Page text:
13. The Hammurabi Code: The eight-foot-high diorite stele records a set of 282 case studies involving wages, taxes, business transactions, and other social issues of eighteenth-century BC. Many of them parallel similar biblical regulations and provide insight into how to interpret them.

14. Ugaritic Texts: A large collection of texts recovered from the ancient city of Ugarit, they contain many myths that offer insight into the religious world in which the Hebrews lived. They are especially important in understanding the Baal cult. In addition, they provide parallels to many Hebrew words, helping to translate and interpret the Bible more clearly.

15. Behistun Inscription: A trilingual text (Old Persian, Assyrian, and Elamite) on a limestone rockface above the town of Behistun in Persia (modern Iran) that recounts the victories and genealogy of Darius I. The three texts became the key to deciphering the cuneiform script which enabled the reading of the Akkadian language.

16. The Babylonian Epics (Enuma Elish; Gilgamesh; Atrahasis; etc.): These literary documents offer insights into the religious and intellectual world of the ancient Near East. They provide many clues to understanding how the ancients think, thus illuminating many things in the Bible.

17. Lachish Letters: Excavated in the 1930s, they are a series of messages written on ostraca (pieces of pottery) during the invasion by Nebuchadnezzar. Letter 16 mentioning a prophet demoralizing the people may refer either to Jeremiah or Uriah (only the last part of the name has survived).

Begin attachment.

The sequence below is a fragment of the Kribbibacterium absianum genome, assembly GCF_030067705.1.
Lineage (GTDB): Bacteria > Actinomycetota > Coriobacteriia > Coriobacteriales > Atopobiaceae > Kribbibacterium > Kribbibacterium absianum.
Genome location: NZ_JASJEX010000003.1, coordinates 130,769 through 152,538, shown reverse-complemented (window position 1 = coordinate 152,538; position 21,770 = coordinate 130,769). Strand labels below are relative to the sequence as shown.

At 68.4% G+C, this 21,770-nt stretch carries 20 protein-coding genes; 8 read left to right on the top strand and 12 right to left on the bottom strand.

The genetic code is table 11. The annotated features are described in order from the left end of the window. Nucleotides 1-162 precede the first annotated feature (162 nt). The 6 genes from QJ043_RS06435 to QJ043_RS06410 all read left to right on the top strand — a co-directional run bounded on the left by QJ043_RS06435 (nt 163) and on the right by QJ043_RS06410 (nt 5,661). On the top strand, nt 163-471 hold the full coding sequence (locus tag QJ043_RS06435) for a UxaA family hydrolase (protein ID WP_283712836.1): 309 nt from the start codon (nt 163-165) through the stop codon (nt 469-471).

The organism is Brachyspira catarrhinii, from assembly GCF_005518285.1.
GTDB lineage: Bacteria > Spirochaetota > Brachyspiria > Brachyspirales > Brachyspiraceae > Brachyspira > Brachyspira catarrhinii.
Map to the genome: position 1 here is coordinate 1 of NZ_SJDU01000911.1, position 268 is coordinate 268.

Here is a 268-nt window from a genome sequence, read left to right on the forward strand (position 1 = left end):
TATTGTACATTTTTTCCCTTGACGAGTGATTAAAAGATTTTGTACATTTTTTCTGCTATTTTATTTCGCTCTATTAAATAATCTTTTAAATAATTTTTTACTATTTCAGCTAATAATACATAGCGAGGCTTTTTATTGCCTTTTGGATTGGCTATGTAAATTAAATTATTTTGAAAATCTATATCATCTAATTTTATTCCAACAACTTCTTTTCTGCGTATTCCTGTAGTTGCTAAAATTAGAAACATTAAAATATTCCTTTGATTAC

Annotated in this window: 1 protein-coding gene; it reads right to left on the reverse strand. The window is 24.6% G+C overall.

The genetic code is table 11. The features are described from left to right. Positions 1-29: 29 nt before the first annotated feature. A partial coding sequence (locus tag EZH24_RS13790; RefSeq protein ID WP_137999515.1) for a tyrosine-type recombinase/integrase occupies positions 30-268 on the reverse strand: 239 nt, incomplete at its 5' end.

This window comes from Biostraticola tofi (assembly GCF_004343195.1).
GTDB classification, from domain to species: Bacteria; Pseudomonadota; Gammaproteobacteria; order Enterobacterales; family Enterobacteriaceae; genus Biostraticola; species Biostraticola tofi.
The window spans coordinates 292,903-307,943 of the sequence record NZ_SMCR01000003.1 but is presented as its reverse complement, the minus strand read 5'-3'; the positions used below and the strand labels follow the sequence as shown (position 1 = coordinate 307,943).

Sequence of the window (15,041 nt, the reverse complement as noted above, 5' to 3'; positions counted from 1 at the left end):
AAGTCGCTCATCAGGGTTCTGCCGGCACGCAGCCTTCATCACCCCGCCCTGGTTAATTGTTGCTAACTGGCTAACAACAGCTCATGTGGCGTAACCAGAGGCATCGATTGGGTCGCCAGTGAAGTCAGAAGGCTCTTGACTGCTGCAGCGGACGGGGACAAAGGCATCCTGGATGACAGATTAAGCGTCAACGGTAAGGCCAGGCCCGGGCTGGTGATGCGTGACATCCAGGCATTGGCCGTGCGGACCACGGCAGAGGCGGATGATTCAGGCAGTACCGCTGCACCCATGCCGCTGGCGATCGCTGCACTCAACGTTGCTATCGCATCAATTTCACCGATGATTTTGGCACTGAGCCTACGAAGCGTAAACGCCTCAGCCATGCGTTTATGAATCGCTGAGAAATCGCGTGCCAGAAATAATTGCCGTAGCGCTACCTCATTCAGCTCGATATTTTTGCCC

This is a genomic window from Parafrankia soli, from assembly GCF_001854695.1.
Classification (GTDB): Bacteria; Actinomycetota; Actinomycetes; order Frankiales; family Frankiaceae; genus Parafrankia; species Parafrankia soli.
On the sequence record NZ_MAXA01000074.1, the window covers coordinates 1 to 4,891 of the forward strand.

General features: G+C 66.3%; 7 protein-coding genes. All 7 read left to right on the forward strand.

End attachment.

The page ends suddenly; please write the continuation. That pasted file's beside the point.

18. Siloam Tunnel and Inscription: To prepare for a possible Assyrian invasion, Hezekiah had a tunnel dug to divert water from the more vulnerable Gihon Spring to a safer storage pool deeper within the city. An inscription chiseled on the tunnel wall records how the two teams of excavators met and broke through the rock.

19. Jehoiachin Ration Tablets: The Babylonians kept records of the food rations that they provided their political captives. One named recipient is Jehoiachin. Eventually, when Evil-Merodach became king of Babylon, he released Jehoiachin from prison (2 Kings 25:27-30).

20. Elephantine Papyri: Written by members of a colony of Jewish soldiers stationed on the Egyptian island of Elephantine in the Nile River, the fifth-century BC letters, contracts, and historical and literary texts depict not only their daily concerns but also their religious beliefs. First established during the Babylonian period, the colony had a temple and later corresponded with Persian leaders in Jerusalem about religious questions.

21. Amarna Letters: A collection of fourteenth-century BC international diplomatic correspondence found at the Egyptian site of Tell El-Amarna. They offer insight into the political situation of Canaan before the Israelite conquest and also mention a group known as the Hapiru that some have identified with the Hebrews. The Amarna Letters also help in understanding the ancient Canaanite language.

22. Tel Deir Alla Inscription: Originally written on a plaster wall, the Deir Alla Inscription tells of a vision the prophet Balaam had of the gods in council. Though the fragmented text is difficult to interpret, it indicates that even centuries after his encounter with the Israelites, people in the Jordan Valley still remembered Balaam as a major religious figure.

23. Pim Weights: Until the discovery of this weight from the Philistine area, translators just guessed the meaning of the word “pim” in 1 Samuel 13:21.

24. Ishtar Gate: The massive gate gives a hint of the magnificence of the ancient city of Babylon. The walls were decorated with glazed tiles to create reliefs of various animals, including winged lions reminiscent of one of the symbolic creatures in Daniel’s prophecy (Dan. 7:4).

25. Arch of Titus: Titus Flavius Vespasianus was the Roman general who captured and destroyed the city of Jerusalem and its temple. The Arch of Titus commemorates his victory and depicts Roman soldiers carrying off the temple’s seven-branched lampstand and the table of showbread.